behaviourism(redirected from behaviouristic)
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- the school of psychology whose central precept is that the subject matter of psychology is observable behaviour only
- the study, generally through animal experiments, of the principles of learning (also called CONDITIONING), and the application of these principles to understanding and manipulating human behaviour.
- (PHILOSOPHY, e.g. Ryle's The Concept of Mind, 1949) the notion that ‘mental concepts may be analysed in terms of overt acts and utterances’ (Flew, 1979). For Ryle, sense 1 mistakenly assumes exclusivity of the mental and physical, a DUALISM of MIND and BODY.
The most influential and prolific behaviourist, however, is B.F. Skinner (1904-90), whose name has become almost synonymous with behaviourism and who invented the Skinner Box. This instrument provides a controlled environment within which to study animal learning (operant conditioning).
The main tenet of behaviourism as a school of psychology is that only observable behaviour can be scientifically studied. However, this includes verbal behaviour, which may express thoughts. Primarily, though, behaviourists prefer to disregard mental functions, or the effect of the organism, which is interposed between the observable stimulus (S) and the observable response (R). Only the S and R can be controlled and measured, therefore only they can be studied.
In order to study the principles of learning rigorously the behaviours need to be simple and the procedures ethically acceptable. This has meant a concentration on animal experiments, often in the controlled environment of a Skinner Box where, typically, rats or pigeons can be studied learning to associate S (such as a lever or disk) and R (such as pressing or pecking) under various schedules of reinforcement (using food pellets as reinforcement). Such investigations have led to the development of a fund of knowledge about the circumstances under which conditioning takes place, and about what variables affect its strength and application.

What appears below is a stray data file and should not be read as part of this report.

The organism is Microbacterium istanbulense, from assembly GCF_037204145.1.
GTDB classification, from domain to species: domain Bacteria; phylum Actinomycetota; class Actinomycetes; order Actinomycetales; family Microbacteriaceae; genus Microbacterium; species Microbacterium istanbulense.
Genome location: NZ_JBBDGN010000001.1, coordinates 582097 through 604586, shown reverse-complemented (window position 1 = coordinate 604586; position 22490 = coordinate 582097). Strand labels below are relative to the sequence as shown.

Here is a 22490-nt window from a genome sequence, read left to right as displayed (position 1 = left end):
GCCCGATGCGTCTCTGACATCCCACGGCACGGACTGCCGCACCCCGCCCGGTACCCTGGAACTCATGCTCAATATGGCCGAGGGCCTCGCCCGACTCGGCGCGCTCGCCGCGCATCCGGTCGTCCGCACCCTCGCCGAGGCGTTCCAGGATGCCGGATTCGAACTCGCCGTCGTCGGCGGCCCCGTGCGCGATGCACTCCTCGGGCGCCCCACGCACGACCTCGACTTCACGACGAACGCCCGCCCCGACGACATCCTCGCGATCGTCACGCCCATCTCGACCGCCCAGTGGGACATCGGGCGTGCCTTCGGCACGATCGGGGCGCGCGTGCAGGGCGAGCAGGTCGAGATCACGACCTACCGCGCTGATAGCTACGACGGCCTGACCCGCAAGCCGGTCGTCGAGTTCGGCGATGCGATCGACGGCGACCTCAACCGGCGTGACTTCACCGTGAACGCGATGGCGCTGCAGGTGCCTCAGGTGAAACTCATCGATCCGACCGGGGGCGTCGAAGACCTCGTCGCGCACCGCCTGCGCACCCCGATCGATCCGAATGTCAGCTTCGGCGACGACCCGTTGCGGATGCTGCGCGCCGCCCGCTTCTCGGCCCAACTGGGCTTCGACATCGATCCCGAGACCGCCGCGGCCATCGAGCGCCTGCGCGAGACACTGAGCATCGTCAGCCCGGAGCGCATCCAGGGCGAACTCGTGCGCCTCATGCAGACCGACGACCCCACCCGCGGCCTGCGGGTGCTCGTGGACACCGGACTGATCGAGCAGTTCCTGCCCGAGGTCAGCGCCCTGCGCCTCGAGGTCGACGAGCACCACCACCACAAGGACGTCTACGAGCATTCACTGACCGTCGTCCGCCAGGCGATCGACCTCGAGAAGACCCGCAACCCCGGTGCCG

These ideas were particularly influential in the 1930s and 40s, dominating academic psychology and pervading general culture, and particularly affecting child-rearing practices. Subsequently, their general influence within psychology has receded, but within the mental-health field the principles are still widely used. See BEHAVIOUR MODIFICATION.
Skinner has also been influential in the field of language learning (Verbal Behaviour, 1957). He proposed that a child learns language through a process of conditioning – his/her verbal behaviour is shaped by reinforcement towards the sounds of his/her native language. This contrasts with CHOMSKYs theory (see LANGUAGE ACQUISITION DEVICE).